Last week, I was pleased to make some progress on implementing exception handling in Hython. I added support for correctly handling break/continue/return in the midst of a try block. The result, as usual, leans heavily on continuations to ensure correctness. Though I had this spoiled for me by Matt Might’s excellent guide, I held off on implementing it until I fully grokked it; the result was a small code change that took quite awhile to come around to. Now, I have one more hurdle to clear before I can move onto the more mechanical aspects of proper EH (selecting the right handler, checking the exception is a subclass of BaseException, etc): ensuring that exceptions raised in exception handlers still run the corresponding finally block (if any).
I’d like to handle the exceptions-raising-exceptions-should-still-run-finally-blocks case this week, as well as start on the less exciting parts of exception handling. While I don’t believe that the final implementation will be perfect, I am satisfied that it will be good enough to start to lean on for other language features in the not-distant future. This is probably one of the few things I have really sat down with and tried to do well; previously I did more along the lines of parlor tricks to build enough support to move onto something else. That aspect of quality is intrinsically satisfying, and I think I’m starting to get closer to a point where I can focus on specific details and do them well.
I’ve started looking at elm for a game my friend and I have been working on to teach computer security to kids by having them hack the game itself, where for example a level would read data from cookies, and tampering with those cookies might change the layout of the level. At the moment I’m just trying to get basic movement and physics working and learn basic the basics of FRP, but I should hopefully have a working prototype in a couple weeks.
I’m still poking at my idea for mitigating timing attacks with types, specifically trying to implement Montgomery’s ladder for time-constant exponentiation, but I haven’t had a ton of luck with anything beyond the types. I’m thinking that I might want to explicitly encode the number of operations in the type itself instead of just in the result too, but I haven’t done much with that idea yet. If anyone good with dependent types or crypto wants to point me in the right direction here, I’d appreciate it a lot.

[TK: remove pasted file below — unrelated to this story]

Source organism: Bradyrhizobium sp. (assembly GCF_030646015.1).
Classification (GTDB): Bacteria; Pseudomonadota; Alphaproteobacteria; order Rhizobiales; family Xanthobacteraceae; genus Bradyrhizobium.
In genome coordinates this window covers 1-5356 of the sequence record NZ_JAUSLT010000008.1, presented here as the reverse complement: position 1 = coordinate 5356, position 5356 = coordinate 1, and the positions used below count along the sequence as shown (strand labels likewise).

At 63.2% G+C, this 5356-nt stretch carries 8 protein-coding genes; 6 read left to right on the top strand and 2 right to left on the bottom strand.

I’m also applying to colleges, which is a lot less fun than my other projects, but also probably way more important. I’m still looking for schools as well, and if any of you have suggestions for places to study things like category theory, type theory, cryptography, and programming language theory, that are ideally not crazy selective, I would love to hear them
At work, I’ll be starting a prototype project that ports part of our embedded Linux appliance to a commodity x86 Linux server, to determine if it is feasible to make some functionality available in the cloud. (Sorry for the vagueness, I’m not allowed to mention specifics!)
In my spare time, I will finish OpenDylan debug package generation for Debian, and I’m trying to finish a videogame by the end of this month for Ludum Dare’s October Challenge. My game concept is way too ambitious to be done by the end of this month, but maybe I can work out one mildly enjoyable aspect on its own.
At work, starting a tedious process of moving an enormous Rails 3.2 app to 4.x (probably 4.2 as it’s about to be released).
In my spare time, I’ve had lots of trouble with Delayed Job and Sidekiq recently and I decided to create my own worker with different storage adapters ideally. Hope to have lots of fun and learn something!